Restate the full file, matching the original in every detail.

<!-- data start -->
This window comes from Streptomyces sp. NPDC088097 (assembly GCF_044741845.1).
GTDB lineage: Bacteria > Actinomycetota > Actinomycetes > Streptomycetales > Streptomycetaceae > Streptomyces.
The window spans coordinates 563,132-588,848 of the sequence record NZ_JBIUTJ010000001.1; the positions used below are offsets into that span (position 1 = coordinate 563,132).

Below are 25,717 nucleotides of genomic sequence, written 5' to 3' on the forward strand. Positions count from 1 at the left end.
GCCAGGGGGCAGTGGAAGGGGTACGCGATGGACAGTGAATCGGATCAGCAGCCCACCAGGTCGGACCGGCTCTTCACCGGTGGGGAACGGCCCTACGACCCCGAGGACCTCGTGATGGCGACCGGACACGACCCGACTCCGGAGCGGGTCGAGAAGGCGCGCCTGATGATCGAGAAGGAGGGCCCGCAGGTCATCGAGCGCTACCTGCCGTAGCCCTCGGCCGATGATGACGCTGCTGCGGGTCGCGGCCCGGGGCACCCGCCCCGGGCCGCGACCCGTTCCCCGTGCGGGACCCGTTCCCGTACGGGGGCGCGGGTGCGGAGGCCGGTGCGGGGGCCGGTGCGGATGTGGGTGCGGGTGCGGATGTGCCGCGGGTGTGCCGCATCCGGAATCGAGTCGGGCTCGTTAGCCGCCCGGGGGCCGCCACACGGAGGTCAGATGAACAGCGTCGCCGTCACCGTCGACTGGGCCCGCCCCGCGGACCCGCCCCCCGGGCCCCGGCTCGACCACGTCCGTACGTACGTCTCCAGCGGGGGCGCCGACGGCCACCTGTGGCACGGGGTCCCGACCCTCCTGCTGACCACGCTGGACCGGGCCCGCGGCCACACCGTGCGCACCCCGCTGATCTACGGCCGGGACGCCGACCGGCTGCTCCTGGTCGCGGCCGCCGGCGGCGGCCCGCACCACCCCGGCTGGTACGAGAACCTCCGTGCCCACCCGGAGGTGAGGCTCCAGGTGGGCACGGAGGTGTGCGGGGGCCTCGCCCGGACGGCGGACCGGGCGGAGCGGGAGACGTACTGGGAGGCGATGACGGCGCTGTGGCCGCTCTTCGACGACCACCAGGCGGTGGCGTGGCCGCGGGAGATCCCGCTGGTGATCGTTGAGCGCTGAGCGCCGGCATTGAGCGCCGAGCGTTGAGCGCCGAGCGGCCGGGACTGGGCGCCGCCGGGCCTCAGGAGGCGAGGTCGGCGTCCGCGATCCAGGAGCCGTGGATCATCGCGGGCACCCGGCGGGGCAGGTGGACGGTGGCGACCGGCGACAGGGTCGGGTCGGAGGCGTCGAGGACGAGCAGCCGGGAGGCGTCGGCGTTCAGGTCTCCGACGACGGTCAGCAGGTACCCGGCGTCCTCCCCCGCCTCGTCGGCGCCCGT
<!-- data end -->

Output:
This window comes from Streptomyces sp. NPDC088097 (assembly GCF_044741845.1).
GTDB lineage: Bacteria > Actinomycetota > Actinomycetes > Streptomycetales > Streptomycetaceae > Streptomyces.
The window spans coordinates 563,132-588,848 of the sequence record NZ_JBIUTJ010000001.1; the positions used below are offsets into that span (position 1 = coordinate 563,132).

Below are 25,717 nucleotides of genomic sequence, written 5' to 3' on the forward strand. Positions count from 1 at the left end.
GCCAGGGGGCAGTGGAAGGGGTACGCGATGGACAGTGAATCGGATCAGCAGCCCACCAGGTCGGACCGGCTCTTCACCGGTGGGGAACGGCCCTACGACCCCGAGGACCTCGTGATGGCGACCGGACACGACCCGACTCCGGAGCGGGTCGAGAAGGCGCGCCTGATGATCGAGAAGGAGGGCCCGCAGGTCATCGAGCGCTACCTGCCGTAGCCCTCGGCCGATGATGACGCTGCTGCGGGTCGCGGCCCGGGGCACCCGCCCCGGGCCGCGACCCGTTCCCCGTGCGGGACCCGTTCCCGTACGGGGGCGCGGGTGCGGAGGCCGGTGCGGGGGCCGGTGCGGATGTGGGTGCGGGTGCGGATGTGCCGCGGGTGTGCCGCATCCGGAATCGAGTCGGGCTCGTTAGCCGCCCGGGGGCCGCCACACGGAGGTCAGATGAACAGCGTCGCCGTCACCGTCGACTGGGCCCGCCCCGCGGACCCGCCCCCCGGGCCCCGGCTCGACCACGTCCGTACGTACGTCTCCAGCGGGGGCGCCGACGGCCACCTGTGGCACGGGGTCCCGACCCTCCTGCTGACCACGCTGGACCGGGCCCGCGGCCACACCGTGCGCACCCCGCTGATCTACGGCCGGGACGCCGACCGGCTGCTCCTGGTCGCGGCCGCCGGCGGCGGCCCGCACCACCCCGGCTGGTACGAGAACCTCCGTGCCCACCCGGAGGTGAGGCTCCAGGTGGGCACGGAGGTGTGCGGGGGCCTCGCCCGGACGGCGGACCGGGCGGAGCGGGAGACGTACTGGGAGGCGATGACGGCGCTGTGGCCGCTCTTCGACGACCACCAGGCGGTGGCGTGGCCGCGGGAGATCCCGCTGGTGATCGTTGAGCGCTGAGCGCCGGCATTGAGCGCCGAGCGTTGAGCGCCGAGCGGCCGGGACTGGGCGCCGCCGGGCCTCAGGAGGCGAGGTCGGCGTCCGCGATCCAGGAGCCGTGGATCATCGCGGGCACCCGGCGGGGCAGGTGGACGGTGGCGACCGGCGACAGGGTCGGGTCGGAGGCGTCGAGGACGAGCAGCCGGGAGGCGTCGGCGTTCAGGTCTCCGACGACGGTCAGCAGGTACCCGGCGTCCTCCCCCGCCTCGTCGGCGCCCGT